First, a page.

Happy Valentine’s Day!

It’s one of the biggest marketing holidays out there, co-sponsored by the American Diabetes Association and the Roses-Don’t-Grow-in-February people. Still, it breaks up the winter doldrums, even if you don’t have someone in your life to buy stuff for, which is probably better if you’re a history buff.

Valentine’s Day’s history isn’t sweet at all.  It’s remarkably grotesque.

Many people know the story of St. Valentine, the Christian martyr the Romans beheaded around 270AD. Historians think he may have been two historical people, powerful enough to turn a good beheading into a holiday about love.

Fewer know the holiday of Lupercalia, where Valentine’s Day might have originated.  It was a day when Roman priests gathered, sacrificed a goat and a dog, and walked around town slapping women with blood-dipped hides.

That’d get you arrested today, but at the time, it was a good thing.   The women were grateful–it was supposed to make them more fertile.  They wanted babies to avoid extinction and to get more gifts at baby showers.

At the end of the day on Lupercalia, the priests pulled random names from jars pairing women with men for the year, “often leading to marriage.”

That’s so much easier than having to dress up, check phone apps, and go on dates.  It’s time for a Lupercalia comeback.

Lupercalia was the original Tinder meets Match.com…and it was invented by religious dudes. You know what that means–God invented Tinder and he wants you to use it.

But that’s not the only cool thing about Valentine’s Day…

The British and French believed February 14 to be the beginning of bird mating season.

The French invented fine chocolate after Columbus stole sugar and from the new world and slave traders kidnapped half the world to grow it, helping the French to determine everything tasted better with a buttload of sugar and a pretty garnish.  The French invented fine chocolate just in time for bird mating season.  That’s how mating became associated with fine chocolate.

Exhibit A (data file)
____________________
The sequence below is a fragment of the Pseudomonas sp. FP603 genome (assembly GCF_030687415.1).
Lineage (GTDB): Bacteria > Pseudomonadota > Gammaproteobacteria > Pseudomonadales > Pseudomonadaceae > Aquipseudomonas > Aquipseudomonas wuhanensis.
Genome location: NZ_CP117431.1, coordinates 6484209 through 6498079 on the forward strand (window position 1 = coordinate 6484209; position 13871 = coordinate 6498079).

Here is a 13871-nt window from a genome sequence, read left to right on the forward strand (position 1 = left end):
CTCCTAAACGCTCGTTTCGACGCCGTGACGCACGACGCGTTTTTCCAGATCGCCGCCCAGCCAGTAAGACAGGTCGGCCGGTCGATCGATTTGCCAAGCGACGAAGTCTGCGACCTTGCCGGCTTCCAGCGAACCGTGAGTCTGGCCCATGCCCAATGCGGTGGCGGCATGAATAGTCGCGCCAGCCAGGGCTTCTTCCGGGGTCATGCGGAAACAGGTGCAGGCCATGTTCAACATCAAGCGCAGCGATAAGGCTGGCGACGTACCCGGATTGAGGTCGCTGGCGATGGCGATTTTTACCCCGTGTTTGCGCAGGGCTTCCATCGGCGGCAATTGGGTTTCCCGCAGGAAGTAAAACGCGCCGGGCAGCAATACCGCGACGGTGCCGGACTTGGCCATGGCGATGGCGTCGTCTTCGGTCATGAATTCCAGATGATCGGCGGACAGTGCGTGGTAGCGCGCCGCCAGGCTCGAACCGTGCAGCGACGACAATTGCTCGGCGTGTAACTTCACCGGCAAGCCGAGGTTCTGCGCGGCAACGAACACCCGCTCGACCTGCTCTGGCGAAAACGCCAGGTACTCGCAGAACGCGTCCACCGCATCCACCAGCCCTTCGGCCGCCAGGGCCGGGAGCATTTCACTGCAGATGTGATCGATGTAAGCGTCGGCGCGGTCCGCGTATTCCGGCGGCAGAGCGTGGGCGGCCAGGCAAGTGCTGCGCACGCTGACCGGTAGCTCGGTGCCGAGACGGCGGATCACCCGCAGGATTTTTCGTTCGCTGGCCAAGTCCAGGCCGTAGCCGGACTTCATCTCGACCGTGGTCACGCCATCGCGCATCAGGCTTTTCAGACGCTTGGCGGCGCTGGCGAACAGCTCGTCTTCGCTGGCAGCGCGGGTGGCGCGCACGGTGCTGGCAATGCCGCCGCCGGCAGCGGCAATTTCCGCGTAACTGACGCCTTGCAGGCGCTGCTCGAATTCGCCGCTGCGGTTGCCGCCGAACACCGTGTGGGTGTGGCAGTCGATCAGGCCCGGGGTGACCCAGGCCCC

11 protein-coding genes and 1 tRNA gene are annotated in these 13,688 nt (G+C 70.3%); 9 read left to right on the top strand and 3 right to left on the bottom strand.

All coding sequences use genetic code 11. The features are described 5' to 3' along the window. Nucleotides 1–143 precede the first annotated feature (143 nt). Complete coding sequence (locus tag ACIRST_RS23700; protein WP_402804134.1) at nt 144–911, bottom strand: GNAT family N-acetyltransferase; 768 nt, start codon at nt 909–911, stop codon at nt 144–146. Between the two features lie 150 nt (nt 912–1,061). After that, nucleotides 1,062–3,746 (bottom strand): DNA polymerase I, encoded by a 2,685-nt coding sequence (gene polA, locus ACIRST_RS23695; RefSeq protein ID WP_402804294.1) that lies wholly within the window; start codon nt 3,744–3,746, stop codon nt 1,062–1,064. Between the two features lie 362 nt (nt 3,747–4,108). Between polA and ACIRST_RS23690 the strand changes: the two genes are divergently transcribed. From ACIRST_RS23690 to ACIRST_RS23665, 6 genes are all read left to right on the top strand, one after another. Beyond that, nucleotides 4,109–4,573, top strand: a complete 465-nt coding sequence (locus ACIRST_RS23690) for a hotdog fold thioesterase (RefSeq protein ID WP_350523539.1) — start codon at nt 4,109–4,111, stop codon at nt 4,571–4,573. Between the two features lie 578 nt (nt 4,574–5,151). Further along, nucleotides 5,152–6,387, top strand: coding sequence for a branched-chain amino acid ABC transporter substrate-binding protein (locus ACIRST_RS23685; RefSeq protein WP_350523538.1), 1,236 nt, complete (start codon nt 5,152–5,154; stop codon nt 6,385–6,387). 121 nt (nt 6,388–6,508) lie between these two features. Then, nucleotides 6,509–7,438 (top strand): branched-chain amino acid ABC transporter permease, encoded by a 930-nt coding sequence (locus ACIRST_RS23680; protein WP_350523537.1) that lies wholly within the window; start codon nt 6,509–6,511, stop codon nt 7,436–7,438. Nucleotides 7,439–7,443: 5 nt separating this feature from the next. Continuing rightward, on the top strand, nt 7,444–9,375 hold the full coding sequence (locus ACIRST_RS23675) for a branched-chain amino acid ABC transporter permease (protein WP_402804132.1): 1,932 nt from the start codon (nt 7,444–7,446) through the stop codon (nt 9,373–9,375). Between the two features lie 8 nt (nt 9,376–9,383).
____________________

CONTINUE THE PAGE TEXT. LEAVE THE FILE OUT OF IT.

However, English and Irish food were terrible.   The British were always jealous of French cooking, so the two were destined to fight on many continents for centuries to come.

I always celebrated Valentine’s Day with my best friend growing up.  She was a model.  I never had a date.  I’m grateful we made friend-Valentines for each other so I didn’t I feel like a loser.

Now, as a teacher, I smile watching BFFs celebrate Valentine’s Day at school.

Bears, candy, gifts.  “Awwww, that’s nice,” I say.  “They’re going to fight on Snapchat in six months,” is what I don’t say.

I hear the guys at school planning to take their girls to “a nice dinner,” which probably means they’ll spring for dessert from the dollar menu.  Some have teddy bears for the loves of their lives.

“Awww, that’s nice.” I say.  “Are you going to be dating each other’s best friends soon?” is what I don’t say.

I tell them all to have a happy Valentine’s Day.   “Remember, her Dad’s really big.”

My son’s still little.  He says, “I love you, Mom,” and hates girls.  We’re safe for a while.  “I ate all the candy from my cards.” That’s what he loves about Valentine’s Day–candy.  He would have liked the French.

I’m glad he goes to a school that still allows candy. Most schools don’t. “Obesity crisis,” this and “Not good for you,” that.  Let the kids have some fun before they grow up and realize life isn’t about candy at all–it’s about paying taxes, which is the next national holiday on the docket after the Ides of March.

I hope you have a fun Valentine’s Day whether you’re with that special person or not.  Take a moment to thank the French for adding sugar to chocolate and God for inventing Tinder.

Most important of all, after you’re done appreciating everyone you love, don’t forget to show appreciation to the dearest person in your life–the one you most often forget to appreciate and treat well… YOU!

Love Yourself First

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